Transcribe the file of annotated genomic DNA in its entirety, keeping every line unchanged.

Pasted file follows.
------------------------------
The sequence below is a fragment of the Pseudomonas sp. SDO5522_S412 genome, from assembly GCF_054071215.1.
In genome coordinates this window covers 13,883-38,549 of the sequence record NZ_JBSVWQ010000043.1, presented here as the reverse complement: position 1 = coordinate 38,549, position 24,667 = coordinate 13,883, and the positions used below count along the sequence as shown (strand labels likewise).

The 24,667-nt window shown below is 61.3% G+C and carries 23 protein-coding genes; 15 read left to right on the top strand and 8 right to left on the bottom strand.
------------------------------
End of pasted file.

The sequence below is a fragment of the Pseudomonas sp. SDO5522_S412 genome, from assembly GCF_054071215.1.
In genome coordinates this window covers 13,883-38,549 of the sequence record NZ_JBSVWQ010000043.1, presented here as the reverse complement: position 1 = coordinate 38,549, position 24,667 = coordinate 13,883, and the positions used below count along the sequence as shown (strand labels likewise).

The 24,667-nt window shown below is 61.3% G+C and carries 23 protein-coding genes; 15 read left to right on the top strand and 8 right to left on the bottom strand.